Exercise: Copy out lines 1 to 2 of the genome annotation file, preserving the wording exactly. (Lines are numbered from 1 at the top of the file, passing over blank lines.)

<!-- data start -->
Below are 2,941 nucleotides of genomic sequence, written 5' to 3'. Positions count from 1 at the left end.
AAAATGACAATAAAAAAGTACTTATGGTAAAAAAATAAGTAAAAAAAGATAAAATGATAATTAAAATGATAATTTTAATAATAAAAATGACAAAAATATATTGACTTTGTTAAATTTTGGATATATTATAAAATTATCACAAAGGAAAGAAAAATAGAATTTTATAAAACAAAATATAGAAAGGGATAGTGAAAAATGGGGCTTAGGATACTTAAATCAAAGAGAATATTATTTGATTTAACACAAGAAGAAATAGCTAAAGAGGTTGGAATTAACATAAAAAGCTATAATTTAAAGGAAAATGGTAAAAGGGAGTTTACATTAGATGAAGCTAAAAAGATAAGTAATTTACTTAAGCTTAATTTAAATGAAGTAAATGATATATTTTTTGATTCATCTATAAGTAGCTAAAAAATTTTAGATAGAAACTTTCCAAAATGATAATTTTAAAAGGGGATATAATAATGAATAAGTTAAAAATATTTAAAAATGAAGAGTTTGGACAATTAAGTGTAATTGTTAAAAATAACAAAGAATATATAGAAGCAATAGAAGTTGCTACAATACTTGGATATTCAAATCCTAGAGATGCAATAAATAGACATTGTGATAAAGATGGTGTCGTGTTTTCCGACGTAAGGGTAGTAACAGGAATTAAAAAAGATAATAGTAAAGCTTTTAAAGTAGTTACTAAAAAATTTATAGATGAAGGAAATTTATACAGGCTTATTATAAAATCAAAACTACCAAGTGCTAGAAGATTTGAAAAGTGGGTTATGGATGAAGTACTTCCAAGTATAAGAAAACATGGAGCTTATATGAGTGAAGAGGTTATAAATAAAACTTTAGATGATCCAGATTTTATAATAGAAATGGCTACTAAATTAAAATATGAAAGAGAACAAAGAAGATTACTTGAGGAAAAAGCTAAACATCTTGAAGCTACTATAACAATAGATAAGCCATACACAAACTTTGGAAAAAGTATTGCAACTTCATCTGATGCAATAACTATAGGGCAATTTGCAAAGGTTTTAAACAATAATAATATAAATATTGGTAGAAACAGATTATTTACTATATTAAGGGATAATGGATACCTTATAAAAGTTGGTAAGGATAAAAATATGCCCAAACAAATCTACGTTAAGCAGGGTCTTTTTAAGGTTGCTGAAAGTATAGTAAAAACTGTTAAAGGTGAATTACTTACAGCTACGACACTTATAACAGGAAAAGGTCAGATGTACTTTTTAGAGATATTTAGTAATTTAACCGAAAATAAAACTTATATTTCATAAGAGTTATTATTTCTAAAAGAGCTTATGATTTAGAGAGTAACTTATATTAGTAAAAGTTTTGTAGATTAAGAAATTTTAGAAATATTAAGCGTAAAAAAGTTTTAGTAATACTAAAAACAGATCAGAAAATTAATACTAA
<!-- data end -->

Below are 2,941 nucleotides of genomic sequence, written 5' to 3'. Positions count from 1 at the left end.
AAAATGACAATAAAAAAGTACTTATGGTAAAAAAATAAGTAAAAAAAGATAAAATGATAATTAAAATGATAATTTTAATAATAAAAATGACAAAAATATATTGACTTTGTTAAATTTTGGATATATTATAAAATTATCACAAAGGAAAGAAAAATAGAATTTTATAAAACAAAATATAGAAAGGGATAGTGAAAAATGGGGCTTAGGATACTTAAATCAAAGAGAATATTATTTGATTTAACACAAGAAGAAATAGCTAAAGAGGTTGGAATTAACATAAAAAGCTATAATTTAAAGGAAAATGGTAAAAGGGAGTTTACATTAGATGAAGCTAAAAAGATAAGTAATTTACTTAAGCTTAATTTAAATGAAGTAAATGATATATTTTTTGATTCATCTATAAGTAGCTAAAAAATTTTAGATAGAAACTTTCCAAAATGATAATTTTAAAAGGGGATATAATAATGAATAAGTTAAAAATATTTAAAAATGAAGAGTTTGGACAATTAAGTGTAATTGTTAAAAATAACAAAGAATATATAGAAGCAATAGAAGTTGCTACAATACTTGGATATTCAAATCCTAGAGATGCAATAAATAGACATTGTGATAAAGATGGTGTCGTGTTTTCCGACGTAAGGGTAGTAACAGGAATTAAAAAAGATAATAGTAAAGCTTTTAAAGTAGTTACTAAAAAATTTATAGATGAAGGAAATTTATACAGGCTTATTATAAAATCAAAACTACCAAGTGCTAGAAGATTTGAAAAGTGGGTTATGGATGAAGTACTTCCAAGTATAAGAAAACATGGAGCTTATATGAGTGAAGAGGTTATAAATAAAACTTTAGATGATCCAGATTTTATAATAGAAATGGCTACTAAATTAAAATATGAAAGAGAACAAAGAAGATTACTTGAGGAAAAAGCTAAACATCTTGAAGCTACTATAACAATAGATAAGCCATACACAAACTTTGGAAAAAGTATTGCAACTTCATCTGATGCAATAACTATAGGGCAATTTGCAAAGGTTTTAAACAATAATAATATAAATATTGGTAGAAACAGATTATTTACTATATTAAGGGATAATGGATACCTTATAAAAGTTGGTAAGGATAAAAATATGCCCAAACAAATCTACGTTAAGCAGGGTCTTTTTAAGGTTGCTGAAAGTATAGTAAAAACTGTTAAAGGTGAATTACTTACAGCTACGACACTTATAACAGGAAAAGGTCAGATGTACTTTTTAGAGATATTTAGTAATTTAACCGAAAATAAAACTTATATTTCATAAGAGTTATTATTTCTAAAAGAGCTTATGATTTAGAGAGTAACTTATATTAGTAAAAGTTTTGTAGATTAAGAAATTTTAGAAATATTAAGCGTAAAAAAGTTTTAGTAATACTAAAAACAGATCAGAAAATTAATACTAA